• European businesses could start leaving China due to COVID controls isolating the country, according to the president of the European Union Chamber of Commerce in China, which released its annual China position paper yesterday. And, it’s looking like authorities are unlikely to remove the zero-COVID policy.
  • Oil refiners in China could be getting ready to boost fuel exports in the government’s efforts to help the economy.

👄Some comments and chatter:

  • “The Committee seeks to achieve maximum employment and inflation at the rate of 2 percent over the longer run. In support of these goals, the Committee decided to raise the target range for the federal funds rate to 3 to 3-1/4 percent and anticipates that ongoing increases in the target range will be appropriate,” The Fed said in a statement.
  • “While there are still ‘a select group of high-profile multinational companies ready to make billion dollar splashes,’ the trend of declining FDI is unlikely to reverse while European executives are heavily restricted from travelling to and from China to develop potential greenfield projects,” the EU Chamber of Commerce’s position paper on China said.

🛢Oil: Oil prices fell following the Fed’s announcement of rate hikes, as it could reduce economic activity. Brent crude slid 0.9% lower to US$89.83 a barrel, and US West Texas Intermediate (WTI) crude fell 1.2% to US$82.94.

👛Bitcoin: At the time of writing, Bitcoin was down 2.77%, settling at US$18,354.30.

🤖Turkey sells battle-tested drones to UAE: This month, a Turkish defense firm has sold the UAE 20 armed drones. It could sell even more as the former rivals begin to mend diplomatic ties. Now, the UAE and Saudi Arabia want to protect themselves from a growing security threat posed by Iran.

📄Crimes against humanity in Venezuela: The UN has found that Venezuelan intelligence agencies and officials are committing “crimes against humanity" in efforts to silence dissent. The report said the government is guilty of torture, sexual violence and/or other cruel and inhuman treatment of victims.

🔥Man self-immolates to protest Shinzo Abe’s funeral: An elderly Japanese man set himself on fire to protest former Japanese PM Shinzo Abe’s state funeral. He’s been taken to a hospital in Tokyo, and the police who extinguished the fire were injured and taken to the hospital, too.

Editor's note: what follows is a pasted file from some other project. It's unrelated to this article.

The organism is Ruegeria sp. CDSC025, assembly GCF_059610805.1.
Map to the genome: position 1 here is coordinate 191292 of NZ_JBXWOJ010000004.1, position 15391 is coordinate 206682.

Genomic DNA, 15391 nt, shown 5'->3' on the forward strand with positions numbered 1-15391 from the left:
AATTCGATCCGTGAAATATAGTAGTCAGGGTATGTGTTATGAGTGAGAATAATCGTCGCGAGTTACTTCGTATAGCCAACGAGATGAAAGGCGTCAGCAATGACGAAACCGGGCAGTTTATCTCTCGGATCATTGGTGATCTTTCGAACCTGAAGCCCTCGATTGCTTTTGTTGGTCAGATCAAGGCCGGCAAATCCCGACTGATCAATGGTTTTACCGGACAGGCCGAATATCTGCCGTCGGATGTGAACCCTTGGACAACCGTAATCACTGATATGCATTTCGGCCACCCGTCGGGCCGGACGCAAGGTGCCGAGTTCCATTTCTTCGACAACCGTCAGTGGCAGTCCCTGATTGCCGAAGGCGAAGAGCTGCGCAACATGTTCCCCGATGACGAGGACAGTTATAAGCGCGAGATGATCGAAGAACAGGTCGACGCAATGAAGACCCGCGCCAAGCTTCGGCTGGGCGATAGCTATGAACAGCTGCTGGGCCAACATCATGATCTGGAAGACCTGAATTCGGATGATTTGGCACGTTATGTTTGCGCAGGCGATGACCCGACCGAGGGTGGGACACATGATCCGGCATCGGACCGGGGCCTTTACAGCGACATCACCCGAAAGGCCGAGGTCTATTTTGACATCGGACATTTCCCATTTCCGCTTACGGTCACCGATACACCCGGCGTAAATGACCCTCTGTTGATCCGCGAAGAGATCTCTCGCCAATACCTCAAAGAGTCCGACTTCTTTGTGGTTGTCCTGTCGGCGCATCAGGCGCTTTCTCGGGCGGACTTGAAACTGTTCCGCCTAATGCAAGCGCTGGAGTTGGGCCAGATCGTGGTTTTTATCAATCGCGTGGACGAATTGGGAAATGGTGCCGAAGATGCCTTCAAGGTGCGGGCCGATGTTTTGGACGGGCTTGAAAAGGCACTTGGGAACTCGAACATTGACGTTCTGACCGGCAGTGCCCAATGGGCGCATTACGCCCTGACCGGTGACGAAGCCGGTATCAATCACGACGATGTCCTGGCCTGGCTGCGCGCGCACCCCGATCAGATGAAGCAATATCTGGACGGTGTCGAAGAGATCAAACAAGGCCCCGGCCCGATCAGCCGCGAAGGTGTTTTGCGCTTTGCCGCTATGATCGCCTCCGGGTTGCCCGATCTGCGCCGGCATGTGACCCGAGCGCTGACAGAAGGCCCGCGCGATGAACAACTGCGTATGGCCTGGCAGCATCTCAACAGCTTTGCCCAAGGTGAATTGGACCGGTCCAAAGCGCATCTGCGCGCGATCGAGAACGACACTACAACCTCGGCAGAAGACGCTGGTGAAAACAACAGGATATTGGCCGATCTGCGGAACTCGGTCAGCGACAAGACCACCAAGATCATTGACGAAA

🚢US and Canadian warships sail through Taiwan Strait: Tuesday, US and Canadian warships sailed through the Taiwan Strait following President Joe Biden’s remarks that the US would defend Taiwan if it was attacked by China. This is the second time a US Navy warship went through the Strait in about three weeks.

🐳Rescue underway for beached whales: About 230 beached whales are stranded on Tasmania’s west coast. But, a rescue mission has begun to save those still alive, which is estimated to be more than half. We’re hoping for the best and wishing the rescue team luck!

🤢FDA warns against NyQuil chicken: In the US, the Food and Drug Administration has issued a warning against eating “NyQuil chicken," which is chicken cooked in NyQuil, a nighttime cold and flu syrup. This warning had to be issued after social media users publicized years-old content of people frying chicken in NyQuil and flipping it with a hair flat-iron. We are begging everyone not to do this.

🐶Blind dog rescued: In California, firefighters rescued a 13-year-old blind dog that had fallen into a hole at a construction site. The dog, named Cesar, has been returned to his owner a little dusty but unharmed. Faith in humanity restored.

Written and put together by Jake Shropshire, Vanessa Wolosz, Christine Dulion and Krystal Lai